To which I say, huh?
We’ve had our public funding cut already. Since 2008, an uninterrupted series of cuts has been the direct cause of severe tuition increases for public higher ed. If you want to stop the tuition increases, the first thing to do is to require the states to restore and then maintain realistic funding levels. (When referring to a point in time, the usual term is a “maintenance of effort” requirement. Otherwise, it can be set as a “grant in aid.”) When the states have cut back, colleges have turned to the Feds through the indirect means of raising tuition, much of which is funded by Federal financial aid.
That would be the Federal financial aid that is coming under attack, by the way. This summer the six-month graduation payment deferment is supposed to go away, the interest rate on Federal student loans is supposed to double, and students who place into college through the “ability to benefit” rules won’t be eligible for aid at all. Why on earth you’d want to start dunning new grads for loan payments in the midst of a recession is beyond me, but there it is.
So the “on notice” thing strikes me as a bit late.
If they want to do something intelligent and effective about cost control, on the other hand, I have a few suggestions. Plagiarize at will, folks.
First, don’t make the classic mistake of looking at tuition increases as percentages. Loan payments are dollar amounts, so we should look at tuition increases in dollar amounts. For example, let’s compare Rich Kid U with Eastern Podunk Community College. RKU charges forty thousand a year, and EPCC charges four thousand a year. RKU announces that it feels the pain of its graduates struggling with student loan debt, so it holds the tuition increase to three percent this year. EPCC continues to reel from state cuts, so it raises tuition six percent. In percentage terms, it looks like EPCC is the problem.
But it isn’t. That three percent at RKU amounts to $1200. The six percent at EPCC amounts to $240. RKU is the problem. EPCC is part of the solution.
Second, kill the credit hour dead. I’ve addressed this many times before, so I’ll keep it short here. If you define your product in units of time, then you will never -- by definition -- increase productivity. Ever. Without productivity gains, cost increases in excess of inflation aren’t just predictable; they’re mathematically inevitable. (Economists call it “Baumol’s cost disease.”)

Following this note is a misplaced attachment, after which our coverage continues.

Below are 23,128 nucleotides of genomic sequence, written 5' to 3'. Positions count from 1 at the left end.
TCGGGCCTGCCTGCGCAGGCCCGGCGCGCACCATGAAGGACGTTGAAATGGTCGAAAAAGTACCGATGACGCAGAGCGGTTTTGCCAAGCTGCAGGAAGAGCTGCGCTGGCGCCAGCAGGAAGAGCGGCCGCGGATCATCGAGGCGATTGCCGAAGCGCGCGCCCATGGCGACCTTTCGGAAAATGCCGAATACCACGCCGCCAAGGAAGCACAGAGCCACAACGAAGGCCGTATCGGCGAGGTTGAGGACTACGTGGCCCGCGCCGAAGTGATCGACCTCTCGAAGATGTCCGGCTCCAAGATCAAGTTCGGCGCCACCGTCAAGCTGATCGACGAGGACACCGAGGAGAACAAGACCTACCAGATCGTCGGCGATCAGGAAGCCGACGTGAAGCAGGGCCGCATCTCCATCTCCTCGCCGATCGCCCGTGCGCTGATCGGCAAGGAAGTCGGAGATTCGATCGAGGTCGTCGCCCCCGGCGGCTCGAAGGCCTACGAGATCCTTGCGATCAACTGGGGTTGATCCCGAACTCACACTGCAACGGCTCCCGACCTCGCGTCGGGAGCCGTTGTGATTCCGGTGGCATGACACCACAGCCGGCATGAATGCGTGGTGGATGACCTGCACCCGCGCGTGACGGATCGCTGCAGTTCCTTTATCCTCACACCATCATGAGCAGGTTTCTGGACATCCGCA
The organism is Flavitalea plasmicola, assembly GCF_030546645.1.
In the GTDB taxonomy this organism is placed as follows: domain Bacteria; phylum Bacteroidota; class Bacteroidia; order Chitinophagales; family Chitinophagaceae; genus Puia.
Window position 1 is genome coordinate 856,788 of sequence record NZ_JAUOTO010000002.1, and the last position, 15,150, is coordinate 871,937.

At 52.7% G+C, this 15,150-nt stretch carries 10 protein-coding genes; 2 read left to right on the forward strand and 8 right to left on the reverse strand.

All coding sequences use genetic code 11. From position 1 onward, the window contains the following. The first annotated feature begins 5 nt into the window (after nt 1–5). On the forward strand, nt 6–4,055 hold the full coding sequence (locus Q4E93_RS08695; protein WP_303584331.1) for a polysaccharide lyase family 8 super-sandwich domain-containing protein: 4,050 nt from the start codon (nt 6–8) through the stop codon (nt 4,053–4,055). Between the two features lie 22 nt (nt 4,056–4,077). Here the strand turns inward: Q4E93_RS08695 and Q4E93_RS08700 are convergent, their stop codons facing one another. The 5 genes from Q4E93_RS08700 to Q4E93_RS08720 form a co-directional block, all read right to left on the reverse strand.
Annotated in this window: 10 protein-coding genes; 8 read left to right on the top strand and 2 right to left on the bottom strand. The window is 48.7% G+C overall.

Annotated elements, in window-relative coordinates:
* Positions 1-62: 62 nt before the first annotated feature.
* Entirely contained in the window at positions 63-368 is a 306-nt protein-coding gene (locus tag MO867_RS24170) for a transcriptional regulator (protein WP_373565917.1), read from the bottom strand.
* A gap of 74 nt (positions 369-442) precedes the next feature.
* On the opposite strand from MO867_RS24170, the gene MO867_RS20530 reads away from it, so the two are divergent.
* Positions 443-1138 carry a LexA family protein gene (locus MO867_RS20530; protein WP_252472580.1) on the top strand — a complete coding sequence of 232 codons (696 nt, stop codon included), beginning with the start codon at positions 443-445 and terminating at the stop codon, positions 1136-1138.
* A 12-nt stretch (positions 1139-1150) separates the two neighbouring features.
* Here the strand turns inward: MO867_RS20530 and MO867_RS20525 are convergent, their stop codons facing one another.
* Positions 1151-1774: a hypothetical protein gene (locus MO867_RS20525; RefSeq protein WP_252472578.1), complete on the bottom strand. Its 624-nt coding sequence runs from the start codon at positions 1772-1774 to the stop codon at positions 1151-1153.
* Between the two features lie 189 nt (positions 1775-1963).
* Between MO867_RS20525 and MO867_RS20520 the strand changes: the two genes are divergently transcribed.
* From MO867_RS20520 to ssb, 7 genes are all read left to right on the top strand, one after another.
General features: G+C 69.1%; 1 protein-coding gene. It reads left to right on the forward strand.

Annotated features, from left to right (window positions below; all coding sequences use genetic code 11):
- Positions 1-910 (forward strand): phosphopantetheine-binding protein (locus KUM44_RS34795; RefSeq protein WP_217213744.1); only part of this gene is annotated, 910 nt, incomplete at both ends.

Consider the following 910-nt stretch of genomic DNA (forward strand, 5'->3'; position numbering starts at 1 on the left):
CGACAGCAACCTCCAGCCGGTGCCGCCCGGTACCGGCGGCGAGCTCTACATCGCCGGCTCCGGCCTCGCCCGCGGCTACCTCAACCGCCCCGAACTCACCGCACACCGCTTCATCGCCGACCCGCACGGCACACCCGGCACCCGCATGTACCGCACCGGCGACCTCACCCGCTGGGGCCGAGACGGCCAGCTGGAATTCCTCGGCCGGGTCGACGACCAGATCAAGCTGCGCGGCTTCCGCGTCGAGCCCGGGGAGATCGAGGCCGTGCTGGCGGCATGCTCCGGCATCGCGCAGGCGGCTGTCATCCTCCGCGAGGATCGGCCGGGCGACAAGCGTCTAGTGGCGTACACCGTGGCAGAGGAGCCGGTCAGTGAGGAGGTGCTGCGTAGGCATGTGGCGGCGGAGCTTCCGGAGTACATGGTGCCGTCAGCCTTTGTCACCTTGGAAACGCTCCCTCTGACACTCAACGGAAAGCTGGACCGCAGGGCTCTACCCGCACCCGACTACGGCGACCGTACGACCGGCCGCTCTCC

Third, resist the temptation to replace tuition with tithes. Out in California, Mark Yudof has generated some sympathetic press by proposing that students pay after the fact, using a set percentage of their post-graduation salaries. The humanitarian appeal is based on the fact that new grads usually don’t make much money, so using a percentage cuts some slack in the early years.
But the tithe model has serious flaws. First, and most basically, it decouples the amount of aid received from the amount paid back. Over time, that’ll start to smell like welfare, and we know what happens to welfare programs. Second, it assumes -- falsely -- that everyone who gets loans actually graduates. As annoying as loan payments are a decade down the line, they’re that much worse if you don’t even have a degree to show for them. Finally, Americans’ credit card habits suggest that “buy now, pay later” leads to overspending now. In the moment, the tithe model can resemble a blank check. This does not bode well for cost control.
The way to control costs is to cap aid upfront, and to require colleges that charge above that to make up the difference themselves whenever there’s demonstrated need. If aid is capped at, say, ten thousand a year for a full-time student, then EPCC can do its six percent increase without much issue, but RKU has to ask itself some hard questions.
Finally, we need to make a decision as a polity. Do we want to direct resources to students to use as free agents, accreting credits wherever and however they see fit? Or do we want high-quality, low-cost institutions? Because it’s one or the other.
The consumerist, “DIY U” model suggests funneling aid through students, and letting them choose what they want. As a consequence, institutions lose their own funding. They make up the difference through a combination of service cuts and cost increases.
If we want high-quality, low-cost institutions, we have to subsidize them. This is just a basic fact of life.
For evidence, look at the for-profits. They charge considerably more than the publics, and offer a good bit less. That’s what the absence of a subsidy forces. The ideologically-driven fantasy that the market will magically make everything better simply doesn’t work for public goods, like having an educated workforce and citizenry. That’s because they capture too little of the positive externalities they generate.
You want quality colleges at affordable tuition levels? Me, too. It’s not that hard. Break the credit hour, abandon the fantasies of market-driven bounty and/or titheing, and commit to subsidies that actually meet the need. Yes, there are some basic structural reforms within higher ed that would help -- longtime readers know a few of my favorites -- but first things first. If you want affordability, you have to spread costs around.
What you absolutely do NOT do is move to a consumer model. The last thirty years provide ample evidence of that. I know this isn’t popular in the culture right now, but institutions matter. Resorting to the quasi-libertarian fantasy of the almighty empowered consumer will result, inevitably, in systematically underfunded public goods. There’s a philosophical position that says “and a good thing, too...” -- let’s have that debate. But let’s have the debate that acknowledges the costs, rather than one presuming some sort of magical harmony of interest. If you tell public colleges to act like businesses, don’t complain when they act like the colleges that actually are.